Free Help for Managing Your Debt

Study shows debt counseling pays off

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As a financial journalist for about 20 years, I can tell you that one of the best games in town for debt counseling is the National Foundation for Credit Counseling. (NFCC) The 55-year-old organization is a nonprofit that gives free, one-on-one counseling on credit and debt issues, including student loans, credit cards, housing related debt, outreach to creditors, as well as counseling on budgeting and setting up debt repayment plans.

New research from Ohio State University, however, finds that people who used the services of NFCC through their Sharpen Your Financial Focus initiative, launched in 2013 with Bank of America, Wells Fargo, and Chase, not only lowered their debt and raised their credit scores, but they also improved their financial behavior.

Eighteen months after the program, Sharpen participants:

  • Achieved $17,000 average decrease in total debt
  • An $8,000 average decrease in total revolving debt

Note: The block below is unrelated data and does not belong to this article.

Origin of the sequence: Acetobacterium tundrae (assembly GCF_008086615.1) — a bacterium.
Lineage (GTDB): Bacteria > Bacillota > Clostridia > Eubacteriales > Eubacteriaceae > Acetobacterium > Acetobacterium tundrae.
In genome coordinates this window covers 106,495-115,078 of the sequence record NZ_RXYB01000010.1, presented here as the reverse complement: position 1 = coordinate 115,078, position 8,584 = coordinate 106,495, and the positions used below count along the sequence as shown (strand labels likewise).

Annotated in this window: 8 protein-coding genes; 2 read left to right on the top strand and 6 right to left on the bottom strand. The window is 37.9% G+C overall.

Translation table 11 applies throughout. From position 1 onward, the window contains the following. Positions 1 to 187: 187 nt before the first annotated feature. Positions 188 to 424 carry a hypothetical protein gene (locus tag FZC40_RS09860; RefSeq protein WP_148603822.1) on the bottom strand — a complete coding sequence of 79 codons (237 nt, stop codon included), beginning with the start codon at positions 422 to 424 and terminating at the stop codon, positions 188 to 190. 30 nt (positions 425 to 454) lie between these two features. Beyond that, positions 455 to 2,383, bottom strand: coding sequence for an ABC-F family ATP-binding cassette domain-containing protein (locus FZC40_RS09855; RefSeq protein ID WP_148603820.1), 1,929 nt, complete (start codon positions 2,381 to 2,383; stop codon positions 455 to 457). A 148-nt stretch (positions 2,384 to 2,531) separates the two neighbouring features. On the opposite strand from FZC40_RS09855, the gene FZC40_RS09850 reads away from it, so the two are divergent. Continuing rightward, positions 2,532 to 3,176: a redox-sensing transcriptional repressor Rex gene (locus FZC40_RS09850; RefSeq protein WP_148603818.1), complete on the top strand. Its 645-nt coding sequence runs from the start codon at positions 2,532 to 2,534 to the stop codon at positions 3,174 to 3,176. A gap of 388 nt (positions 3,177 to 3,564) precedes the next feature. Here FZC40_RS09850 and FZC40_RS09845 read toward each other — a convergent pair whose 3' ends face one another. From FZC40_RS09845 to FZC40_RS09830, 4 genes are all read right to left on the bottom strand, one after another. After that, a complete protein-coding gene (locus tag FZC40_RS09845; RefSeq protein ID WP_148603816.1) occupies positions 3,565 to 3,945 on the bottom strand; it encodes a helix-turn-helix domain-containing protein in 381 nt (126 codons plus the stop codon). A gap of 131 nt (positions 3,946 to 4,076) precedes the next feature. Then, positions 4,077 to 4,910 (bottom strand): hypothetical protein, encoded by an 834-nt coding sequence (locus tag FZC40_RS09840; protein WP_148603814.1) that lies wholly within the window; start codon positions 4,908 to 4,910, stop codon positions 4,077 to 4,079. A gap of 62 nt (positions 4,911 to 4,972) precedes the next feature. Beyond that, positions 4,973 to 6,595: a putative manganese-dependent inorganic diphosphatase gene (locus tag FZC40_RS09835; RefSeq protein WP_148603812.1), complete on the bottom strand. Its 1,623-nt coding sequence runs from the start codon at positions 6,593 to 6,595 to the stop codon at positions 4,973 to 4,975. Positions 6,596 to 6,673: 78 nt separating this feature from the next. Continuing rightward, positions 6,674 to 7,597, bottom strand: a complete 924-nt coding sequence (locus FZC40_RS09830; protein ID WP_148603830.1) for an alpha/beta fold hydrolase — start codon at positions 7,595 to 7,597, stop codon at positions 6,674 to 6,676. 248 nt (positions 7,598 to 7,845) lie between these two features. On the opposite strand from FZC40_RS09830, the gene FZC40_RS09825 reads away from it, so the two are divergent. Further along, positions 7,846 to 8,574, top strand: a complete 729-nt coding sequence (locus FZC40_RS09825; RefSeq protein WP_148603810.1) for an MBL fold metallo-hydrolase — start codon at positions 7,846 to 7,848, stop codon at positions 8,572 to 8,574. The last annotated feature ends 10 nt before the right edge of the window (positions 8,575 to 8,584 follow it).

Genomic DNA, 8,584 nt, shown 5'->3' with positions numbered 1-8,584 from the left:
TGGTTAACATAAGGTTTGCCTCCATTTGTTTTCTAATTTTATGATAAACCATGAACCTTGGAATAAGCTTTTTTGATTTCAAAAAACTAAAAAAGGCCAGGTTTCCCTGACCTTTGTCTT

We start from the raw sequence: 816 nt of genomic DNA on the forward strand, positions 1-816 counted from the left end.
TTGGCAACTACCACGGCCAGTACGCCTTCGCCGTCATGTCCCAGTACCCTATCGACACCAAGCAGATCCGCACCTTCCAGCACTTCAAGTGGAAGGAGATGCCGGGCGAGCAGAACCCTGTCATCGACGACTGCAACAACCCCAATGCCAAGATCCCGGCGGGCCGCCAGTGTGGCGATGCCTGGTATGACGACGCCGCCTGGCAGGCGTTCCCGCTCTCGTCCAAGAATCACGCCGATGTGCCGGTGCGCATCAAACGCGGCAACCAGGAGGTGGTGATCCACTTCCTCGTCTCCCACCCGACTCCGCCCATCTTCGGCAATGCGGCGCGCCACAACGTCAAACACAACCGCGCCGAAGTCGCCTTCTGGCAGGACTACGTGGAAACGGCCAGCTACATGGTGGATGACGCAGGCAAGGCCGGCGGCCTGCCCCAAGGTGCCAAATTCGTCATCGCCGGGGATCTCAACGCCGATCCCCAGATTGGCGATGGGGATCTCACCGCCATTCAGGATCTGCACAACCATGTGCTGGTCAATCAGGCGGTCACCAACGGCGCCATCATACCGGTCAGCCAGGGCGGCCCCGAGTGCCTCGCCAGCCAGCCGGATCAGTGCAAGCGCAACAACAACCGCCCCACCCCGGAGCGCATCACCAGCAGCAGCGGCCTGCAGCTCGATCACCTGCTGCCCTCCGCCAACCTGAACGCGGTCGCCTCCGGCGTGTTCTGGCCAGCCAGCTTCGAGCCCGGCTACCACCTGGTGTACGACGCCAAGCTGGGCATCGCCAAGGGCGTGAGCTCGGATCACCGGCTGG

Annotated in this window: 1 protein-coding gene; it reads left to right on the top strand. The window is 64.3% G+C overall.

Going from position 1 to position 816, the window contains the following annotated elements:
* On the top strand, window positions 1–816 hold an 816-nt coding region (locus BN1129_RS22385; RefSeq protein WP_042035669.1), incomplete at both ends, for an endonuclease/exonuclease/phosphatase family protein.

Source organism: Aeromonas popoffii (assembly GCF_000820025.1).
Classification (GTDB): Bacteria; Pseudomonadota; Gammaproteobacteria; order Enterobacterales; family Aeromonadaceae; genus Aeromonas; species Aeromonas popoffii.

• And a 50-point average increase in their credit score from baseline for those in the bottom 25th percentile of participant, all when compared to a comparison group of people who were not counseled.

After just three months of counseling:

  • 67% say the program helped them better manage their money
  • 68% say it helped them set financial goals
  • 70% improved their overall financial confidence, and 73% are paying their debt more consistently.

“Working together with financial institutions who support financial education, the NFCC Sharpen Your Financial Focus initiative has positively changed American consumers’ knowledge and behaviors related to personal finance,” said Susan C. Keating, NFCC president and CEO. “The Ohio State University research team has provided the most compelling evidence that nonprofit financial education is a catalyst for specific changes that improve financial capability.”

There are many offers out there for groups to help you manage your debt, and debt counseling is an industry ridden with scams. Be wary of offers for debt counseling for a fee, and consider starting your debt elimination plan with a free service from an organization with a long history of helping consumers.